Telling people to isolate in a bedroom when COVID-19 strikes may not be enough to keep the virus from spreading to others in the household, a new study suggests.
Airborne coronavirus particles were found both inside and outside the rooms of people with COVID-19 who were supposed to be self-isolating at home, according to researchers from Rutgers University in New Jersey.
Worried your kid isn't brushing his or her teeth properly? You might want to try the Oreo test.
"If the child eats an Oreo and brushes their teeth and the parent can still see the Oreos, they need to be checking and helping them brush," said Elise Sarvas, a clinical associate professor of pediatric dentistry with the University of Minnesota.
Give yourself and your loved ones the gifts of health and safety this holiday season, the U.S. Centers for Disease Control and Prevention suggests.
The agency outlines 12 ways to do that, beginning with a reminder that washing your hands with soap and clean running water for at least 20 seconds helps prevent the spread of germs. That precaution is particularly important as the Omicron var...
Several Old Spice and Secret aerosol spray antiperspirants and hygiene products have been voluntarily recalled in the United States due to the presence of the cancer-causing chemical benzene, Proctor & Gamble says.
Benzene exposure can occur by inhalation, orally and through the skin. It can lead to cancers including leukemia and blood cancer of the bone marrow, as well as potentially lif...
Just because you've had your COVID-19 vaccination doesn't mean you can stop taking steps to protect yourself and others, experts say.
So far, only about 16% of Americans have been fully vaccinated, and on March 24, the U.S. Centers for Disease Control and Prevention reported a 6.7% increase in the seven-day average number of daily cases, compared to the prior week.
If you must travel during the spring break, be sure to follow recommended COVID-19 pandemic safety measures, an emergency medicine doctor advises.
Millions of people are packing airports, while only one-quarter of the U.S. population has received at least one shot of a COVID-19 vaccine, noted Dr. Lewis Nelson, director of the department of emergency medicine at Rutgers New Jersey Medical ...
If you think you can safely exercise without your mask in a gym during the pandemic, two new government reports show you are mistaken.
Coronavirus outbreaks at fitness centers in Chicago and Honolulu last summer were likely the result of exercisers and instructors not wearing masks, researchers from the U.S. Centers for Disease Control and Prevention discovered.
When New York City was the epicenter of the coronavirus pandemic last spring in the United States, nearby Mount Sinai South Nassau hospital was treating more than 400 COVID-19 patients at one time, remembers Dr. Aaron Glatt.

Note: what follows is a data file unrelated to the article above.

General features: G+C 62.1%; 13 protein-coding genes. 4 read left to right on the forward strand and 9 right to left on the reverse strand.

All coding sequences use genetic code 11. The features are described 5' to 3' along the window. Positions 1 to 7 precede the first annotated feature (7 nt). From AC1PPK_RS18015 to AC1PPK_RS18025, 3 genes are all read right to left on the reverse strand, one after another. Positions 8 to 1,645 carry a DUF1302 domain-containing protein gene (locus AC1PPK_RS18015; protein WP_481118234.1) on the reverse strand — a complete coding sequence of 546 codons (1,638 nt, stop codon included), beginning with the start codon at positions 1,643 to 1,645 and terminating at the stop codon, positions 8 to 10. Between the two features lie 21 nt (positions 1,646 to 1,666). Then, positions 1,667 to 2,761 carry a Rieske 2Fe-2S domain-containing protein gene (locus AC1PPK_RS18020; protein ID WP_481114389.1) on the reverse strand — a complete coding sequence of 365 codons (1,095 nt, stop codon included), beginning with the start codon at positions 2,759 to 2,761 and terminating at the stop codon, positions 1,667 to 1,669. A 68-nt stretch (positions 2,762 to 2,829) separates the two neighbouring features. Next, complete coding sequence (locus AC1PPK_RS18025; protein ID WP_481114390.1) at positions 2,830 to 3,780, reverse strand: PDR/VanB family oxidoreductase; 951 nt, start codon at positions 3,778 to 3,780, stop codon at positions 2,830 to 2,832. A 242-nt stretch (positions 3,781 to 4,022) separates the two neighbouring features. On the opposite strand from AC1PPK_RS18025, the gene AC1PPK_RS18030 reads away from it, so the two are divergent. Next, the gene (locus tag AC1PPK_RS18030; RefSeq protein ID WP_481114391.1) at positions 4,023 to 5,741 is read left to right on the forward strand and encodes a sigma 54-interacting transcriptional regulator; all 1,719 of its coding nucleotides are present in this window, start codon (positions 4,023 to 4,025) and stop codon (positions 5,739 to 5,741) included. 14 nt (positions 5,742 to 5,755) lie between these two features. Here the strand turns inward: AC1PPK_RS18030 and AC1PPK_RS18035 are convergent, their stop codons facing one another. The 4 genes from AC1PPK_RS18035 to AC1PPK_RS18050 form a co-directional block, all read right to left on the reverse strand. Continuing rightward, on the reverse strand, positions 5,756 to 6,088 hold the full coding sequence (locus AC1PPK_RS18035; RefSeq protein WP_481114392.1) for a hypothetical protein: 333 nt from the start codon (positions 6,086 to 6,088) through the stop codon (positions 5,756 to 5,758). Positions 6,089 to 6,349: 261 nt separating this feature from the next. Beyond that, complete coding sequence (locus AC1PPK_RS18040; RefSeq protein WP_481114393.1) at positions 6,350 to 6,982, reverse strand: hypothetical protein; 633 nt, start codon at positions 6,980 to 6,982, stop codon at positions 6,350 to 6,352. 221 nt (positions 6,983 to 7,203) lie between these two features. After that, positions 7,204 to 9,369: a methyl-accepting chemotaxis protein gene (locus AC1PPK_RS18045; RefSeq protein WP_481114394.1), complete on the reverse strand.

Infectious disease experts had warned for years about the potential for another pandemic, yet the scale of this pandemic was unprecedented according to Glatt, wh...
The coronavirus pandemic has turned many people into clean freaks, but new research suggests that deploying all those extra household disinfectants might be triggering asthma flare-ups.
"We became concerned with increased cleaning and disinfecting related to the COVID-19 pandemic, combined with people spending more time indoors may expose people with asthma to more environmental triggers ...
Wearing masks, frequent hand-washing and avoiding large crowds may not have been part of the American culture before the coronavirus pandemic began, but those habits are likely to stick around for a while, new research suggests.
A national survey from Ohio State University's Wexner Medical Center of more than 2,000 Americans shows that a majority of people don't plan to return to their ol...
THURSDAY, Feb. 4, 2020 (HealthDay) -- Being infected with the virus that causes COVID-19 is not a foolproof shield against reinfection, a small preliminary study warns.
The finding stems from tracking nearly 3,250 young U.S. Marine recruits between May and October. Of those, 189 had previously tested positive for the SAR-CoV-2 virus. During the six-week study itself, 10% of those who had ...
The coronavirus pandemic hit dental practices hard early in 2020, as COVID-19 fears kept millions of Americans from seeking routine oral health care.
But as dental offices have ratcheted up their safety measures, more patients have steadily been returning for checkups and more, according to recent polls conducted by the American Dental Association Health Policy Institute (HPI).